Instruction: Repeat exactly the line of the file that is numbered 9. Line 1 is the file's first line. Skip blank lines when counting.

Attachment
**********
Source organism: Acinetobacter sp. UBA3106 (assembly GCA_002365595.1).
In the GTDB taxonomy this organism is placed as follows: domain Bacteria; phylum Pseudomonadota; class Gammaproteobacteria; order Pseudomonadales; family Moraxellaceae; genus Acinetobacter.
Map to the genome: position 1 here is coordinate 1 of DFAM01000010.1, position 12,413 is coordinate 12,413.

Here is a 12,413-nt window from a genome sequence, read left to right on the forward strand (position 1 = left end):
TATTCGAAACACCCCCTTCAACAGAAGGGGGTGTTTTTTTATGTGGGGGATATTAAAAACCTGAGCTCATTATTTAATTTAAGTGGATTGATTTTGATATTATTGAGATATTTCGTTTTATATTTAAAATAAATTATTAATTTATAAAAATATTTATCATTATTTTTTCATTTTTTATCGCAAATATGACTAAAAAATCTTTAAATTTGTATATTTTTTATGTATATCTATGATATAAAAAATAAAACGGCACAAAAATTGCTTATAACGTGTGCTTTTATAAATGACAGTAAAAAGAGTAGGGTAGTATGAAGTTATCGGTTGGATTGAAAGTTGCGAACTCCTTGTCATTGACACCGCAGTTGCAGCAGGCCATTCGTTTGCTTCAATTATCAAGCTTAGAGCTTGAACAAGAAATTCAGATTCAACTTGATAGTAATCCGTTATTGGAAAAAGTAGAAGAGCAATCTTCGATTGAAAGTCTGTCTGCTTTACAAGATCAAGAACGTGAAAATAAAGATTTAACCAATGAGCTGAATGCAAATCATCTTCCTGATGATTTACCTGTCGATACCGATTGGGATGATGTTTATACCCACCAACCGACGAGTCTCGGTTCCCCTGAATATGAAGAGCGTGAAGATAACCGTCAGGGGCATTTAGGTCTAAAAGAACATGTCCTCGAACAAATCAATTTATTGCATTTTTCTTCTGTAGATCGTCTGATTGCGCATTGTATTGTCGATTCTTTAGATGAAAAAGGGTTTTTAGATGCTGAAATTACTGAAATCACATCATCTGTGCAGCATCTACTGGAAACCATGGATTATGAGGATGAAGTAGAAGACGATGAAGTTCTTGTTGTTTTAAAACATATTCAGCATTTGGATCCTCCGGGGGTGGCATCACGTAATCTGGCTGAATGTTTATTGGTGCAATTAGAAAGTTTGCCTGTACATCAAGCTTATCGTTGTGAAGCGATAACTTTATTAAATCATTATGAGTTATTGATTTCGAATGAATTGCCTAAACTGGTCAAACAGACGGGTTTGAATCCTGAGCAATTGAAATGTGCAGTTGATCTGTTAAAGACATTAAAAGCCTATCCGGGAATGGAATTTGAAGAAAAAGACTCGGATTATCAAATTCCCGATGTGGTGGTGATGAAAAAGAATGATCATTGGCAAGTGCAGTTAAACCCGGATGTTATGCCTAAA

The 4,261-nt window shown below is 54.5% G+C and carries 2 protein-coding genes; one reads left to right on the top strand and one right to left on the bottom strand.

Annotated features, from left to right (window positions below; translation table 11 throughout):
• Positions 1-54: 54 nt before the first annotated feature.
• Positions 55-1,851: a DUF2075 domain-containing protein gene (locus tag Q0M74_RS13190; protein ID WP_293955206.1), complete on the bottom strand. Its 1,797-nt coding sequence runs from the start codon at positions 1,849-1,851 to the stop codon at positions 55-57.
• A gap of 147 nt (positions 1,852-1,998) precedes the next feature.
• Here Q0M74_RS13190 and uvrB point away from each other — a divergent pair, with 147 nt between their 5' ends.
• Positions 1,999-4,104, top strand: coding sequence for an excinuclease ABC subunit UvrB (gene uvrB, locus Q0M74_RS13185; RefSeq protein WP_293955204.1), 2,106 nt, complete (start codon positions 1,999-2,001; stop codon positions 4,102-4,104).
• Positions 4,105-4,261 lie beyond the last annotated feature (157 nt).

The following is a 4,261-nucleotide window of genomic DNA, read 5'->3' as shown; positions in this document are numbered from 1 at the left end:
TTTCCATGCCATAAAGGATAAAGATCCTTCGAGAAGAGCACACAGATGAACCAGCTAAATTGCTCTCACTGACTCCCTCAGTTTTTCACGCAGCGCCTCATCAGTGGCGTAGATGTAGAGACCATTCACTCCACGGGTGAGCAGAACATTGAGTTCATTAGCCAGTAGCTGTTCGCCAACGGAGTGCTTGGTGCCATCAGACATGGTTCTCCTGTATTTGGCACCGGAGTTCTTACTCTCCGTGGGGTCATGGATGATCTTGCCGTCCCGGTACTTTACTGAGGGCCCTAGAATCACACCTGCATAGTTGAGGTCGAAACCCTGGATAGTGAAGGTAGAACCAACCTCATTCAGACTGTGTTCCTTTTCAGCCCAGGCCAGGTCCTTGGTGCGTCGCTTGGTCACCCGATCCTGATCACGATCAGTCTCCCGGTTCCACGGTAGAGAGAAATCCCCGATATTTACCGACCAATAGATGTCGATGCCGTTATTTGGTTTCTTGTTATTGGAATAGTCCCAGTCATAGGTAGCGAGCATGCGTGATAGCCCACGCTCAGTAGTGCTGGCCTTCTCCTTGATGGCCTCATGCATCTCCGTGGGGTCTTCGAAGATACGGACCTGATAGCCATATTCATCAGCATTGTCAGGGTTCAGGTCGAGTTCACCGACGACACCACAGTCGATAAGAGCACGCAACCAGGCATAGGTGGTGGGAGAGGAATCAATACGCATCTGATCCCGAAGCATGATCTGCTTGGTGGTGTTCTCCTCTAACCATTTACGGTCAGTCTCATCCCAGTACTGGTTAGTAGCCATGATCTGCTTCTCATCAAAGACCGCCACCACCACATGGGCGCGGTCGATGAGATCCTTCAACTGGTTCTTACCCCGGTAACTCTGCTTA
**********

• Positions 55-1,851: a DUF2075 domain-containing protein gene (locus tag Q0M74_RS13190; protein ID WP_293955206.1), complete on the bottom strand. Its 1,797-nt coding sequence runs from the start codon at positions 1,849-1,851 to the stop codon at positions 55-57.